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Tobias Lunde

Tobias Lunde

PhD Candidate in Economic History

Member of the Cambridge Group for the History of Population and Social Structure


I am a PhD candidate in history at Fitzwilliam College. Prior to this, I studied economics for both my MA at Heriot-Watt University, Edinburgh (2012-16), and MSc at the University of Edinburgh (2016-17). 

Within economics I focused on econometrics, research design and the identification of causal effects, looking at what theoretical and statistical results can (and cannot) tell us about the state of the world and how we got here, focusing on questions relating to inequality between people and regions, long-term trends in economic development and the causes of economic change. Somewhat accidentally I got involved as a research assistant on a project using the Statistical Accounts of Scotland to study the Scottish Industrial Revolution, and quickly realised that history was very well suited for me to continue asking such questions.

Research Interests

My research focuses on the Scottish Industrial Revolution, which I approach using a combination of exploratory and confirmatory data analysis applied to large historical datasets.

We speak of a British Industrial Revolution and we know that Scotland was at the heart of early industrialisation, transforming from a poor agrarian society to a global leader in textiles, chemicals and heavy industry, and with Glasgow emerging as the Second City of the Empire. But while our understanding of the Industrial Revolution more generally has been transformed by large-scale studies of historical data – such as Wrigley and Schofield's Population History of England and Robert Allen and Stephen Broadberry et. a's historical macroeconomic series on wages and national income – have been almost exclusively focused on England and Wales, and the treatment of Scotland only cursory.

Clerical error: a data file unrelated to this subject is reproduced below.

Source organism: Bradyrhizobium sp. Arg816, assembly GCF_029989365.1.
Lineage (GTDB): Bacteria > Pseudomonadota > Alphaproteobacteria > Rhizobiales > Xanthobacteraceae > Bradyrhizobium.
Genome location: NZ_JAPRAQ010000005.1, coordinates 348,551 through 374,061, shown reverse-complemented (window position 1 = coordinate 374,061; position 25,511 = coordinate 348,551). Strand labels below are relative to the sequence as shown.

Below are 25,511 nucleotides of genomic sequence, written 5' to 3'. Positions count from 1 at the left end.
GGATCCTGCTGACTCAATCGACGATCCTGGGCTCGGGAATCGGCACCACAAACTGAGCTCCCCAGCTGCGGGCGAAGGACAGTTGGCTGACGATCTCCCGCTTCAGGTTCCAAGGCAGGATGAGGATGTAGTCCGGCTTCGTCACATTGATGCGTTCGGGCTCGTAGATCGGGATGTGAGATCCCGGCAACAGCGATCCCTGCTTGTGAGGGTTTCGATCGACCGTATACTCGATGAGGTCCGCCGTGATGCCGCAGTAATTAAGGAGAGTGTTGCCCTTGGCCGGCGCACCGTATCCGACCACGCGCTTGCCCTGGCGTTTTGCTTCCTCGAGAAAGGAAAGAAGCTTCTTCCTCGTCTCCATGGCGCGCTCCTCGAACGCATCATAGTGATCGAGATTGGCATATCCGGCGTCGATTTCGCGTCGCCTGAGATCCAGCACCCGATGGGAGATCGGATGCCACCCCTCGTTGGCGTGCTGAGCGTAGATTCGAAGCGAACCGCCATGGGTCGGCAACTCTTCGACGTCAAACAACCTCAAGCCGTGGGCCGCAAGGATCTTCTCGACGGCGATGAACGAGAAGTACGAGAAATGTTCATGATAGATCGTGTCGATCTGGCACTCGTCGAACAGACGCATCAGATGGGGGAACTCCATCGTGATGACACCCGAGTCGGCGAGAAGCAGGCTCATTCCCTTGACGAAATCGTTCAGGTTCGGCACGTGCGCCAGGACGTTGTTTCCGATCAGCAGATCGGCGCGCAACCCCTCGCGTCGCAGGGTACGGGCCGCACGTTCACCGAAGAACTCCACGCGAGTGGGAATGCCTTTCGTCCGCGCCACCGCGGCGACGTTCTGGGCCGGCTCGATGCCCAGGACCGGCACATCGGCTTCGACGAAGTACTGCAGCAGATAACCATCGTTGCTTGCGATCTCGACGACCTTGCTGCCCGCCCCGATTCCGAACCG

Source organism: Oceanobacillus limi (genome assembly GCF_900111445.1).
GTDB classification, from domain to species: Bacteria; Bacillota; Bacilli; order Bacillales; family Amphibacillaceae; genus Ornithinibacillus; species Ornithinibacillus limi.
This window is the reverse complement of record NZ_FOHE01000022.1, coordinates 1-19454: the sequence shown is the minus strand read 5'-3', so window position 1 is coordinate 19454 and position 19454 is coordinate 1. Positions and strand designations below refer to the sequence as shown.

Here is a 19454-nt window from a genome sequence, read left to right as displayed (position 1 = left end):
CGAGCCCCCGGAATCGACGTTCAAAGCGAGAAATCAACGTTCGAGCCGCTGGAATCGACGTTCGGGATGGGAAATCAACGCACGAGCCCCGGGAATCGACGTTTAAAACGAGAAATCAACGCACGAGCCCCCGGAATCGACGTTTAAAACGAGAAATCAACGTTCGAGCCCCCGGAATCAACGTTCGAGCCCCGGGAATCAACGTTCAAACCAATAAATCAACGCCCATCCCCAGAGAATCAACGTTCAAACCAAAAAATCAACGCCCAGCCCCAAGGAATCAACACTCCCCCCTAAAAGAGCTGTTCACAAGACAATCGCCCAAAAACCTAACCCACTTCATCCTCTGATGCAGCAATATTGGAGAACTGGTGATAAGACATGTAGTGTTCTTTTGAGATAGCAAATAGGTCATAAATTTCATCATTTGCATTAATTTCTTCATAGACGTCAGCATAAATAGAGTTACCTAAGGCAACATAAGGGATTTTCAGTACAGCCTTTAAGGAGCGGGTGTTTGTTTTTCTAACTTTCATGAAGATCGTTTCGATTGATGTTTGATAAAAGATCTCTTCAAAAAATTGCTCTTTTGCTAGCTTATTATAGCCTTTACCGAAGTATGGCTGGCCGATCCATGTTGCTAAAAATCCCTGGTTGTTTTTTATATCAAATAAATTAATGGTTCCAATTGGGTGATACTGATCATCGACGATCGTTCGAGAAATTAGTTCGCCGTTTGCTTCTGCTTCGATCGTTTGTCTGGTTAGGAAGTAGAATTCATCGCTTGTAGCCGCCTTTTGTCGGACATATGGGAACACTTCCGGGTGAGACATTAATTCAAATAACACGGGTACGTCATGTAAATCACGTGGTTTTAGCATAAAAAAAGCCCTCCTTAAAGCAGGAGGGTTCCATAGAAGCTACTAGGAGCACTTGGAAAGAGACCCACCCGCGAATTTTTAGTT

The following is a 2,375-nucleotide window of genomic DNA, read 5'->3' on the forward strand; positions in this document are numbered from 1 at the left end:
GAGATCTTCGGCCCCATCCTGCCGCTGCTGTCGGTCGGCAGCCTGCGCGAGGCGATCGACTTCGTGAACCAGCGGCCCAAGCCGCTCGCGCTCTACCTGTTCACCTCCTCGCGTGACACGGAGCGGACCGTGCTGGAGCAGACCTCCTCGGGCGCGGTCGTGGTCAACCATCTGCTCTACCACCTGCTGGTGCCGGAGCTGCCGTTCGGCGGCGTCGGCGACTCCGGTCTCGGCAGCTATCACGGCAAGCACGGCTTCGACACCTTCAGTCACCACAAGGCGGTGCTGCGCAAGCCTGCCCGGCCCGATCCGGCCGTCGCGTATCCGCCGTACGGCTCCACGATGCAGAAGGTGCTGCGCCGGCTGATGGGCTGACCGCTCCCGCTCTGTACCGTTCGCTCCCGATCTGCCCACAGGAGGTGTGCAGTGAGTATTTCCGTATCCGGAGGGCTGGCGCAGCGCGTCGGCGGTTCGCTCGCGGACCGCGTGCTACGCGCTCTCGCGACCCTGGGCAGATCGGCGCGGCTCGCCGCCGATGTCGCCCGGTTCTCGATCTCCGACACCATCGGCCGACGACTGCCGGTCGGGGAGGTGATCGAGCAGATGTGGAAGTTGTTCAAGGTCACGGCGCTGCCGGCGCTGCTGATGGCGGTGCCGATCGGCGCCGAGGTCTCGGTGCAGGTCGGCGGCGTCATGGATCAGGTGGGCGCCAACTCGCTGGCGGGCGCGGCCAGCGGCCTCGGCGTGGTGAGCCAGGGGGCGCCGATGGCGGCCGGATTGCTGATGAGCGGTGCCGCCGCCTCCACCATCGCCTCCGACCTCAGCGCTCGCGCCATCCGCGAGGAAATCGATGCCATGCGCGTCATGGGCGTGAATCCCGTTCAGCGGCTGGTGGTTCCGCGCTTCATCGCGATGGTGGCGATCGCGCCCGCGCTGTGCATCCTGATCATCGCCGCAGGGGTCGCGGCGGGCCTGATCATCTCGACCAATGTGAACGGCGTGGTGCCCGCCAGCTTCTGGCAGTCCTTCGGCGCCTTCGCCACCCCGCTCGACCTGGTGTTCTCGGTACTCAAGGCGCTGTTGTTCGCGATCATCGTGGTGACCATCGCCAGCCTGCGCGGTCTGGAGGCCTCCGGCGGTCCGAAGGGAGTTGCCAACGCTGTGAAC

It is argued part of the reason for this is a lack of sources covering Scotland, but I would argue that there is instead a lack of sources suitable to the common regression approaches of economic history. Aiming to partly rectifying this, I am currently working on systematically studying large amounts of qualitative data on nineteenth century Scotland’s society and economy in the form of the 30,000-page Statistical Accounts of Scotland. They are parish-by-parish accounts of the state of Scotland in the 1790s and 1830s, a sort of qualitative national accounting exercise, but its sheer size and idiosyncrasies has meant it’s only been used anecdotally as a source. Using a combination of text mining and correspondence analysis and related methods - which can systematically study both quantitative and qualitative data - I hope to explore and visualise patterns relating to industrialisation that the Accounts likely contain, but that are inaccessible to us as humans with limited cognition and capacities.

More generally, I am interested problems pertaining to the statistical study of historical sources, and especially methods inspired by the French school of data analysis that allow for the exploration and visualization of large amounts of (historical) information without being restricted by having hypotheses to test and theories to confirm or falsify. I am also interested in regional socio-economic differences and dynamics, such as the appropriateness of the – often implicit – treatment of Scotland as just another region of Britain.


  • Economic, Social History
  • British social history c.1600-1850
  • Modern British History